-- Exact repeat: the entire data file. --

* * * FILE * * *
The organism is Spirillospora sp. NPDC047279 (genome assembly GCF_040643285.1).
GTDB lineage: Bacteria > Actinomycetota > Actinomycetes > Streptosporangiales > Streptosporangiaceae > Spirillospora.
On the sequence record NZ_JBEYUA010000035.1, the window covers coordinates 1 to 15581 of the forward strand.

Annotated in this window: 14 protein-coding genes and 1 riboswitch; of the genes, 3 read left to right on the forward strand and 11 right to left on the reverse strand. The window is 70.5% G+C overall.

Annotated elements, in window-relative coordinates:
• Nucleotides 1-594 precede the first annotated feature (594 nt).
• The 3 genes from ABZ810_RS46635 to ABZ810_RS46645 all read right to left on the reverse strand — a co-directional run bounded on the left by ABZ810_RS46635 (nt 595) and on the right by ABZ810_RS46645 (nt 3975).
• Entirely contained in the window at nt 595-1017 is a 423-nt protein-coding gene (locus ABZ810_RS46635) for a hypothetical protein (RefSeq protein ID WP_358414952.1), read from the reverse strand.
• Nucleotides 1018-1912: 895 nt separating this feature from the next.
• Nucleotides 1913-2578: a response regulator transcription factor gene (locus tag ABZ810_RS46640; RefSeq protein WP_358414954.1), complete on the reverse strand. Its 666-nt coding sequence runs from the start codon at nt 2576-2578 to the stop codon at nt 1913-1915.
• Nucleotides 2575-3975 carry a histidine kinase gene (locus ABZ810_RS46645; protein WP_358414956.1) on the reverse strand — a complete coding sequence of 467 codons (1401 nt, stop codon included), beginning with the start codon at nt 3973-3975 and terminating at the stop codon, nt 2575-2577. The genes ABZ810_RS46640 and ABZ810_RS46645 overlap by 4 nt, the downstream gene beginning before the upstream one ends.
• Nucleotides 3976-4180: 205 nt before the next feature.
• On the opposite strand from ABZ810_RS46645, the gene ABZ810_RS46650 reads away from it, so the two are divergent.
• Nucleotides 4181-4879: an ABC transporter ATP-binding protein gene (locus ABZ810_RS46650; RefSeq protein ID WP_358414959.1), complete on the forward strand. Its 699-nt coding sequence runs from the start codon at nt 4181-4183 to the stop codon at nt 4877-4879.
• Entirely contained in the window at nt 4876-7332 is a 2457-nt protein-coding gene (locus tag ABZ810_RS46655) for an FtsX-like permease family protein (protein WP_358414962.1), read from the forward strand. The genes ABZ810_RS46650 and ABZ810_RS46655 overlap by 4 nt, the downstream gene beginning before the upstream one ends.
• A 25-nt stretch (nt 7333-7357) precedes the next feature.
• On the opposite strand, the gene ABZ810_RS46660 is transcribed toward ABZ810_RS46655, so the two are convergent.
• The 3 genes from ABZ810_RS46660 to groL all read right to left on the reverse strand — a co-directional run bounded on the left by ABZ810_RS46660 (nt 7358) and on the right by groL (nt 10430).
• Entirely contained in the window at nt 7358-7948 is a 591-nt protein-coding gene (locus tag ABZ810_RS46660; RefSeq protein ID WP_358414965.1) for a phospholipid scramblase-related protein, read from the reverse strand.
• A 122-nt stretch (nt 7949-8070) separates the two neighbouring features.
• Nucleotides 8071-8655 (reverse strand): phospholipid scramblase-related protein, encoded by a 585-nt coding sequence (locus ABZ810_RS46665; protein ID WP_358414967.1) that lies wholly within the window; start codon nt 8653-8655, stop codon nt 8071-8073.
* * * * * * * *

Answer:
The organism is Spirillospora sp. NPDC047279 (genome assembly GCF_040643285.1).
GTDB lineage: Bacteria > Actinomycetota > Actinomycetes > Streptosporangiales > Streptosporangiaceae > Spirillospora.
On the sequence record NZ_JBEYUA010000035.1, the window covers coordinates 1 to 15581 of the forward strand.

Annotated in this window: 14 protein-coding genes and 1 riboswitch; of the genes, 3 read left to right on the forward strand and 11 right to left on the reverse strand. The window is 70.5% G+C overall.

Annotated elements, in window-relative coordinates:
• Nucleotides 1-594 precede the first annotated feature (594 nt).
• The 3 genes from ABZ810_RS46635 to ABZ810_RS46645 all read right to left on the reverse strand — a co-directional run bounded on the left by ABZ810_RS46635 (nt 595) and on the right by ABZ810_RS46645 (nt 3975).
• Entirely contained in the window at nt 595-1017 is a 423-nt protein-coding gene (locus ABZ810_RS46635) for a hypothetical protein (RefSeq protein ID WP_358414952.1), read from the reverse strand.
• Nucleotides 1018-1912: 895 nt separating this feature from the next.
• Nucleotides 1913-2578: a response regulator transcription factor gene (locus tag ABZ810_RS46640; RefSeq protein WP_358414954.1), complete on the reverse strand. Its 666-nt coding sequence runs from the start codon at nt 2576-2578 to the stop codon at nt 1913-1915.
• Nucleotides 2575-3975 carry a histidine kinase gene (locus ABZ810_RS46645; protein WP_358414956.1) on the reverse strand — a complete coding sequence of 467 codons (1401 nt, stop codon included), beginning with the start codon at nt 3973-3975 and terminating at the stop codon, nt 2575-2577. The genes ABZ810_RS46640 and ABZ810_RS46645 overlap by 4 nt, the downstream gene beginning before the upstream one ends.
• Nucleotides 3976-4180: 205 nt before the next feature.
• On the opposite strand from ABZ810_RS46645, the gene ABZ810_RS46650 reads away from it, so the two are divergent.
• Nucleotides 4181-4879: an ABC transporter ATP-binding protein gene (locus ABZ810_RS46650; RefSeq protein ID WP_358414959.1), complete on the forward strand. Its 699-nt coding sequence runs from the start codon at nt 4181-4183 to the stop codon at nt 4877-4879.
• Entirely contained in the window at nt 4876-7332 is a 2457-nt protein-coding gene (locus tag ABZ810_RS46655) for an FtsX-like permease family protein (protein WP_358414962.1), read from the forward strand. The genes ABZ810_RS46650 and ABZ810_RS46655 overlap by 4 nt, the downstream gene beginning before the upstream one ends.
• A 25-nt stretch (nt 7333-7357) precedes the next feature.
• On the opposite strand, the gene ABZ810_RS46660 is transcribed toward ABZ810_RS46655, so the two are convergent.
• The 3 genes from ABZ810_RS46660 to groL all read right to left on the reverse strand — a co-directional run bounded on the left by ABZ810_RS46660 (nt 7358) and on the right by groL (nt 10430).
• Entirely contained in the window at nt 7358-7948 is a 591-nt protein-coding gene (locus tag ABZ810_RS46660; RefSeq protein ID WP_358414965.1) for a phospholipid scramblase-related protein, read from the reverse strand.
• A 122-nt stretch (nt 7949-8070) separates the two neighbouring features.
• Nucleotides 8071-8655 (reverse strand): phospholipid scramblase-related protein, encoded by a 585-nt coding sequence (locus ABZ810_RS46665; protein ID WP_358414967.1) that lies wholly within the window; start codon nt 8653-8655, stop codon nt 8071-8073.